Table of Contents
Chapter in a Nutshell
This chapter tells the story of Karna from the Mahabharata. Karna was the son of the Sun god and half-brother to the Pandavas. This story narrates four incidents from Karna’s life- his first meeting with the Pandavas and the Kauravas, the time he was cursed by Parasurama, his talk with the dying Bhishma, and finally his death.
- Karna – a mighty warrior who was the son of Kunti and the Sun god
- Arjuna – a Pandava, son of Kunti and Indra
- Duryodhana – the eldest Kaurava
- Bhishma – a wise and great warrior related to both the Pandavas and the Kauravas
- Krishna – Arjuna’s charioteer and the reincarnation of Lord Vishnu
- Yudhishthira, Bhima – the other Pandavas who are Kunti’s sons
- Draupadi – the Pandavas’ wife
- Parasurama – a great sage who could teach the Brahmastra
Karna meets the Pandavas and the Kauravas
The Pandavas and the Kauravas learnt to use weapons from Kripacharya and Drona. A day was fixed to test them and show their skills to the Royal family. The public was also invited to this event. Everyone was awed by Arjuna’s superhuman skills and admired him greatly. Duryodhana was very jealous of this.
At the end of the day, a godlike youth suddenly appeared and challenged Arjuna. He was Karna, Arjuna’s half-brother who was unaware of their relation. Karna easily duplicated all of Arjuna’s feats. Duryodhana was overjoyed and hugged him. Karna told him that he only wanted two things- Duryodhana’s love and a fight with Arjuna, making Duryodhana even happier.
Arjuna was filled with anger and told Karna to actually fight him instead of just talking about it. So, they prepared for battle. Their godly parents, Indra, the god of thunder, and Bhaskara, the god of the sun, appeared in the heavens to watch them. Kunti immediately recognized Karna as her first son and fainted. Vidura told the maidservant to look over her and she regained consciousness. Shocked and distressed, she did not know what to do.
As the battle was about to start, Kripa told Karna that Arjuna, a mighty prince of royal lineage, could not fight an unknown adventurer like Karna. At this, Duryodhana immediately stood up and made Karna the king of Anga. When the fight was finally about to start after this, Karna’s foster-father, the old charioteer Adhiratha, entered the assembly. Karna bowed to him as he hugged his son with tears. Bhima laughed at this scene, saying that Karna was not fit to fight Arjuna or be a king because he was just the son of a charioteer.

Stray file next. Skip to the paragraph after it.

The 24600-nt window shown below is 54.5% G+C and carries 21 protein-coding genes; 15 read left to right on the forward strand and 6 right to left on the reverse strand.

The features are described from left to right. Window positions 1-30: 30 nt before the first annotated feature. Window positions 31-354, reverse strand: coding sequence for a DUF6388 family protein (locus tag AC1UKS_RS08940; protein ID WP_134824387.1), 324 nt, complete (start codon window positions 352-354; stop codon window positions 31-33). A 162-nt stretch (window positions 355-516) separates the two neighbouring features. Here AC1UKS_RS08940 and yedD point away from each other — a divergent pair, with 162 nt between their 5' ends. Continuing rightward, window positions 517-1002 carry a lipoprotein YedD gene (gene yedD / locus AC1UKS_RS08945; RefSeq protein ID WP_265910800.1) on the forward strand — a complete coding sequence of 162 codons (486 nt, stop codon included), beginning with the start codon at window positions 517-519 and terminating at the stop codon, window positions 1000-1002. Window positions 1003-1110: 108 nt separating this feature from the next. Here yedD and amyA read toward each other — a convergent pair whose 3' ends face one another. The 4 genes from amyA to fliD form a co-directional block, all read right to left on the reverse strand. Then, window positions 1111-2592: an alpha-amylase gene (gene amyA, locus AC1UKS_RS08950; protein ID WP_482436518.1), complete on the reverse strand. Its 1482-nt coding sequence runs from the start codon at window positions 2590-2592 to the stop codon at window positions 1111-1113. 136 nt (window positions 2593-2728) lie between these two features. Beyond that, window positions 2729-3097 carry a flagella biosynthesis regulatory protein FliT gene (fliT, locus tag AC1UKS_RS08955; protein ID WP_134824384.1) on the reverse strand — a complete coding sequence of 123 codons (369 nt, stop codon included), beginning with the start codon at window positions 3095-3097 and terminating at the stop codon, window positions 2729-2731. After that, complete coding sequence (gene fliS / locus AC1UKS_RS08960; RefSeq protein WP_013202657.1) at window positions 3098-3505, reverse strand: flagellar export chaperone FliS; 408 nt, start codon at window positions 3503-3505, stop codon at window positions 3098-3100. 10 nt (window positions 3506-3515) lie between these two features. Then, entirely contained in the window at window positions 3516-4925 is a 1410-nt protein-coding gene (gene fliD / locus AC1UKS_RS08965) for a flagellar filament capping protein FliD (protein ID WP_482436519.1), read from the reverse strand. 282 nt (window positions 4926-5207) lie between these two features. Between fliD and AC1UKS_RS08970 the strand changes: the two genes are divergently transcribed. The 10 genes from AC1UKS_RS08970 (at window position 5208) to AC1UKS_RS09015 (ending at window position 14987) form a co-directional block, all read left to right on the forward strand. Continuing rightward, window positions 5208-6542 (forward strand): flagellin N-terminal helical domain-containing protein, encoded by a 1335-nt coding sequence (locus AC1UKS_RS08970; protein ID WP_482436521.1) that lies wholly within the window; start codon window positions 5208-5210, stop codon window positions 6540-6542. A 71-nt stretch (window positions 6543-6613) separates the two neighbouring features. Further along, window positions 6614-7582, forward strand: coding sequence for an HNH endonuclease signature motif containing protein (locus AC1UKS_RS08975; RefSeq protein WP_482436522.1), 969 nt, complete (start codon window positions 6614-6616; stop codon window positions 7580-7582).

Duryodhana replied that it was unworthy of Bhima to talk like that because many great men had humble origins. He also said that Karna looked too great to be an ordinary man. At last, he angrily went away with Karna in his chariot.
Indra could see that a big fight between Arjuna and Karna would surely happen in the future. So, he disguised himself as a Brahman and begged the generous Karna for his earrings and armour. The Sun god had already warned Karna that this would happen but he still could not manage to refuse Indra. He gave away the earrings and armour he had been born with.
Indra was filled with surprise and joy at the action and felt shameful about what he had done. So, he told Karna to ask for any blessing he wanted. Karna said he wanted Indra’s mighty weapon, the Shakti. Indra granted it to him on the condition that he could kill every enemy except one.
Karna pretended to be a Brahmana and became Parasurama’s disciple. He learnt the mantra for using the master weapon known as Brahmastra from him. One day, Parasurama was resting in Karna’s lap when a stinging worm dug into his thigh. Although there was a lot of blood and pain, Karna did not move because he did not want to disturb his master’s sleep. Parasurama woke up and saw the scene. He told Karna that he could not be a Brahmana because only a kshatriya could undergo such pain without moving. He demanded Karna tell him the truth.